The widespread use of abdominal cross-sectional imaging has contributed to a significant stage migration toward the diagnosis of incidental small renal masses (SRMs) and has prompted an evolution in therapy from radical nephrectomy to nephron-sparing surgery, thermal ablation (cryotherapy or radiofrequency ablation [RFA]), and observation.1–3 We congratulate Kunkle and Uzzo on attempting to provide a timely meta-analysis of existing published literature on cryoablation and RFA.4 Their article specifically comprises a subset of studies from their recent publication comparing surgery, thermal ablation, and observation for SRMs in an attempt to define respective oncologic outcomes.5 However, as in the earlier meta-analysis by the same group, although the authors acknowledge multiple shortcomings in the data, they nevertheless present a conclusion suggesting the superiority of cryoablation over RFA. This conclusion is potentially misleading; therefore, it is imperative to properly contextualize their observations and findings.
Most important, their conclusion is problematic in that it is a compilation of multiple single-institution series, all of which are plagued by their own inherent limitations and biases. These limitations are compounded collectively by a meta-analysis design. Zwahlen et al observed that the quality of component trials is crucially important and that, if raw materials are flawed, then findings from a review of the materials also may be compromised.6 When specifically considering cryoablation and RFA, such drawbacks include (but are not limited to) 1) differences in lesion selection, 2) bias for a particular ablative modality, 3) surgical approach (laparoscopic vs percutaneous), 4) type of anesthesia (general vs conscious sedation), and 5) follow-up regimen/criteria to assess treatment success or failure. Such a heterogeneous array of variables unfortunately contributes to disparate reports of therapeutic efficacy in the literature. We recently itemized these drawbacks for the authors in a letter to the editor of the Journal of Urology7 regarding the earlier meta-analysis.5 Because they are repeated in the current meta-analysis, it is important once again to emphasize the weaknesses of this meta-analysis for the readers of Cancer.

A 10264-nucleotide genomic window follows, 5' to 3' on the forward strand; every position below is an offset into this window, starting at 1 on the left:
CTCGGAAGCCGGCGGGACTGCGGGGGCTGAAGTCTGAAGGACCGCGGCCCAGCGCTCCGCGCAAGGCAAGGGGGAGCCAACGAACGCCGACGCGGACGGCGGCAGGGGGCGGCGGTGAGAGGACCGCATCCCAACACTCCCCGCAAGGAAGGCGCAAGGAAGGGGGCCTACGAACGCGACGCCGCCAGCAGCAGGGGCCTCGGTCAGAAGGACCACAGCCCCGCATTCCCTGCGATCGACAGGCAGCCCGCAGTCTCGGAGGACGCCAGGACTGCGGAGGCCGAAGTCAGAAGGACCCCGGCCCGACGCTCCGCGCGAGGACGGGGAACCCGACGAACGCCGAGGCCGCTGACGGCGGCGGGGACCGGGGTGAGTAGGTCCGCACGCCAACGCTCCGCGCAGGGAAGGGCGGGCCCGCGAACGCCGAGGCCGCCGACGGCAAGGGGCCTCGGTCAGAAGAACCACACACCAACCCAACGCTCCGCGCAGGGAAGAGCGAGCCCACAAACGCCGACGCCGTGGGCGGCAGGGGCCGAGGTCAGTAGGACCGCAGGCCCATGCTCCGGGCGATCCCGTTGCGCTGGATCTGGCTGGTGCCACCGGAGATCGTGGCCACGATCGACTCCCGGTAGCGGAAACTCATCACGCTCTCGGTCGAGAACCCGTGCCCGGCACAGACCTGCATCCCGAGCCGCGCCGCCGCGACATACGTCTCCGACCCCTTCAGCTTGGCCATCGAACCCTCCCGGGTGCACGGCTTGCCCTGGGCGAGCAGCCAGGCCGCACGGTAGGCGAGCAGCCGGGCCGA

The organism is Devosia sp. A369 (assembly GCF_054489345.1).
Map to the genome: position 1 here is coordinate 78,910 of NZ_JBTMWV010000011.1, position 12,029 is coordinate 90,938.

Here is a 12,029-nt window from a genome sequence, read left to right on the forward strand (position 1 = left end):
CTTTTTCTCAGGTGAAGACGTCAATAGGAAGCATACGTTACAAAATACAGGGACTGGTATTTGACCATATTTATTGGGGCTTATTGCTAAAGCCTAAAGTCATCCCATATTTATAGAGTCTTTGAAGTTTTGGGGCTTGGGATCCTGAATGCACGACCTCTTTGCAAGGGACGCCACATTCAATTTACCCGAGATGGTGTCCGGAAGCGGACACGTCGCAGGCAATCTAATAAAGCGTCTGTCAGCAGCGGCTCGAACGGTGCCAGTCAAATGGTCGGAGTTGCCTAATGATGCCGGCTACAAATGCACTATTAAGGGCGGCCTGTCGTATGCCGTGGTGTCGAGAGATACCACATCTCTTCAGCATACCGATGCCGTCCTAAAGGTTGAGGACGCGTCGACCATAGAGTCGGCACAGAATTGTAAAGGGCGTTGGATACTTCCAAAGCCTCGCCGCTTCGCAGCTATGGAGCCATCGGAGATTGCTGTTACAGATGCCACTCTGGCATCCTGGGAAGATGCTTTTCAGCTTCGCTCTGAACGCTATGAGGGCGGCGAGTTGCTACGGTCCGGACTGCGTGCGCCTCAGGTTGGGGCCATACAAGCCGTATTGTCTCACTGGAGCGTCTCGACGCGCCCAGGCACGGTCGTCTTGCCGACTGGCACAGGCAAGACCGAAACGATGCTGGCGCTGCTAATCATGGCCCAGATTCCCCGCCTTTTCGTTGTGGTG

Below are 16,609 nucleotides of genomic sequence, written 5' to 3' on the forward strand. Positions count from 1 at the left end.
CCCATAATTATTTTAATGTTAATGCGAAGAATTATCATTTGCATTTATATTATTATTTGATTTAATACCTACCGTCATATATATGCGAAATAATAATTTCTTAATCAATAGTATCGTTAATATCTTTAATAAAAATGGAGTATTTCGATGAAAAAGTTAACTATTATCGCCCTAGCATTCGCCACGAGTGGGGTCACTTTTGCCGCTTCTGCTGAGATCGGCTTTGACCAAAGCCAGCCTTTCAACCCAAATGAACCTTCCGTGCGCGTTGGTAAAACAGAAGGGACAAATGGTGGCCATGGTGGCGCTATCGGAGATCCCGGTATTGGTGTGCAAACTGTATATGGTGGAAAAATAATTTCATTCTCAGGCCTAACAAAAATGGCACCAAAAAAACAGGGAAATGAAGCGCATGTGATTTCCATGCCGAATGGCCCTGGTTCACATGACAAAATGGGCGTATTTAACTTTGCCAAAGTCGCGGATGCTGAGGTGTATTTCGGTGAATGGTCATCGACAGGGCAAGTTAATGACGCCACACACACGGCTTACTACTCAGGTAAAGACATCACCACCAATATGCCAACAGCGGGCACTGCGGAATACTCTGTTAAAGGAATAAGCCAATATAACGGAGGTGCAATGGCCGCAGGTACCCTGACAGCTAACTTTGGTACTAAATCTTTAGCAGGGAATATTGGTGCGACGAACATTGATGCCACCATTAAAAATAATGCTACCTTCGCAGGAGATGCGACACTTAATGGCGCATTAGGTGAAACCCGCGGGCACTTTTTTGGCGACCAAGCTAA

Kunkle and Uzzo report that cryoablation has lower retreatment rates and improved local control compared with RFA, suggesting that RFA is inferior to cryotherapy.4 The basis of this observation is misleading and warrants further discussion to understand the comparison better. The fundamental crux of the problem is that 1) an incomplete primary thermal ablation is not always clinically synonymous with a local tumor recurrence, and 2) outcomes observed between cryoablation and RFA cannot confidently distinguish between the efficacy of the ablation technology itself and the technique employed. The authors acknowledge these 2 critical points in their discussion, yet they fail to temper their conclusions based on these obvious limitations.